Wednesday, June 29, 2011

anti-vax hits the horse world + too much tribal pride

I was just reading an article in Horse & Rider by a vetrinarian addressing the anti-vaccination movement in the horse world.  The arguments for and against are exactly like the ones I read about with humans.  A big point in the "for" group being "Most people are too young to have ever watched their horse slowly suffer and die of Tetanus."  Just like "Most people are too young to see the devastation caused by polio." I have even heard young people say recently, "Polio was not such a bad disease you know.  It's just the hype from the drug company making us think it was."  I wonder if they feel the same about small pox? Hmmm ... almost wish they'd come down with it to see what it's like but actually no, I wouldn't wish small pox or polio on anyone in reality.

I have also been thinking the last day or so about our human instinct to have turf pride and want to stick with "our tribe".  I've been wondering if that is why so many of my old neighbors/friends are so sure that there must be something wrong with me that I would want to leave Seattle.  When I bring up the reasons - the downsides of our old neighborhood, they either say "It's not that big of a deal" or "You'll get that anywhere."  For instance, a couple months ago there was a drive-by shooting just a couple blocks from my old house.  Add that to the trend in home-invasion robberies (ie: thugs kicking in a door or smashing a window, pistol-whipping the residents and tying them up and stealing their stuff) and having to dodge incoherent drunks and drug addicts to get into the library and stepping over them in the parks and I don't know what could be there that was important enough to put up with that.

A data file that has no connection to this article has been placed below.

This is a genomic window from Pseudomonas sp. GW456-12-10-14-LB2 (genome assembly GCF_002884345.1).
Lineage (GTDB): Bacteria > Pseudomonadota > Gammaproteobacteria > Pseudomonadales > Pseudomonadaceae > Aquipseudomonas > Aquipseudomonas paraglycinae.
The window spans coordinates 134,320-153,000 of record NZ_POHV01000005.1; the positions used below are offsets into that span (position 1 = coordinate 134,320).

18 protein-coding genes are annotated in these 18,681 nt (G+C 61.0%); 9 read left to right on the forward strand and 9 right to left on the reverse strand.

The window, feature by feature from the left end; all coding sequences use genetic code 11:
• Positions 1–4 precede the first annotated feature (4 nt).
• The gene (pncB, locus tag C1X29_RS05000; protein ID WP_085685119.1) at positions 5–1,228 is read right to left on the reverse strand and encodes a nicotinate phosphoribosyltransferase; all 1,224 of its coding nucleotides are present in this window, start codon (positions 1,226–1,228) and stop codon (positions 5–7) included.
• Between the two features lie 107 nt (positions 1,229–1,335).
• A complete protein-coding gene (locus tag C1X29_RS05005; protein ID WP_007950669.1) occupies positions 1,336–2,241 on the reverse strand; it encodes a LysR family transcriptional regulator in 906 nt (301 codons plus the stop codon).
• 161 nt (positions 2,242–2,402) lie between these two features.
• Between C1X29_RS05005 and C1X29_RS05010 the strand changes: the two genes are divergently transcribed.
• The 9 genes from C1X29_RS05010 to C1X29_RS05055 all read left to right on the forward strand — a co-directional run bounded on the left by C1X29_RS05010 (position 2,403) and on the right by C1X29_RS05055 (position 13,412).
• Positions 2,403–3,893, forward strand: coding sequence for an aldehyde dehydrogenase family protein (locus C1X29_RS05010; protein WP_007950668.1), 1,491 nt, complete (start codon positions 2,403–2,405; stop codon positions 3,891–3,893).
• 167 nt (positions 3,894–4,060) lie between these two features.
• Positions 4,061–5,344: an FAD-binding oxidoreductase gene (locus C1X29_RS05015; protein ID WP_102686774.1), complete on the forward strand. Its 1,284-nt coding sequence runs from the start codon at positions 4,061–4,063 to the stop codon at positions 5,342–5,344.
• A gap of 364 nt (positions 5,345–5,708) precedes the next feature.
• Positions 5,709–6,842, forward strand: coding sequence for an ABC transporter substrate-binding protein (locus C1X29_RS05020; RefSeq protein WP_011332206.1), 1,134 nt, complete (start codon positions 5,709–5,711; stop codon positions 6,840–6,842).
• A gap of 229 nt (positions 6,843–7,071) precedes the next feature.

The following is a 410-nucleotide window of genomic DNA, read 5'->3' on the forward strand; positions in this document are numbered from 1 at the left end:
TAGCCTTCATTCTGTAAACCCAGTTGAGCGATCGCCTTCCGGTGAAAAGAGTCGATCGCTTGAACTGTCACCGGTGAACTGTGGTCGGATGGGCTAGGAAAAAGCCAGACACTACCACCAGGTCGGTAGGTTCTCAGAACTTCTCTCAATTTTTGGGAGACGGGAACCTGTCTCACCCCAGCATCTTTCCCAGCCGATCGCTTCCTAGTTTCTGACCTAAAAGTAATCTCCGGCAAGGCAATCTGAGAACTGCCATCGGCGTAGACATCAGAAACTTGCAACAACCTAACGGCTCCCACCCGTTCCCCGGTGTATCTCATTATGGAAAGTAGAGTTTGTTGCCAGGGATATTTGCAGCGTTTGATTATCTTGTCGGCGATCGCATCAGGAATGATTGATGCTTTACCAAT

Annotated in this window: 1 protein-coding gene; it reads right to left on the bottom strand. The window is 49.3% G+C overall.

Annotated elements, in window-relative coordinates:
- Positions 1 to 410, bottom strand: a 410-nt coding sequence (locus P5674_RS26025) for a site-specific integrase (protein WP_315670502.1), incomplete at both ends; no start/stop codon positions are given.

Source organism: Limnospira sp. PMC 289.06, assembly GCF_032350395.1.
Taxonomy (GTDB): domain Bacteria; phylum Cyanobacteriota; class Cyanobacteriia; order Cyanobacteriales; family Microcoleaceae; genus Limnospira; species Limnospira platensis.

I guess that I'm just as bad as my old neighbors in that I wonder why they want so badly to *stay* when I want so badly to leave.  But I wonder sometimes if it is just an overblown sense of "making the best of where you are".    It's hard to sell one's house and buy a new one and uproot one's life.  And sometimes not having to commute very far is more important than anything else.  So, it helps to think that anywhere "not in the city" is an awful place to be.  And sometimes I imagine it is the image and prestige that comes of living in the city.  I know there are people who think they are "cooler" or "more sophisticated" because of where they live.   Which I find baffling.  I guess it is all about one's priorities.

Diamond, our little black kitten has been officially presumed dead.  I came to that conclusion over the weekend and my husband came to it when we got home from our long weekend away.  We talked about it and decided that to appease our collective grief (including Buddycat's) we would get our daughter a new kitten.  She said this time she wants a white one, like her dad had growing up and she's going to name it Snowflake.  I found a listing for a litter of white kittens needing homes on the internet, showed the photos to my husband, who said he wanted the lone little gray calico in the photo.  I reminded him that our daughter really wanted a white kitten and he said, "Well, maybe we just need to get two."  So this Sunday we're going down South to pick up two new 9 week old kittens.

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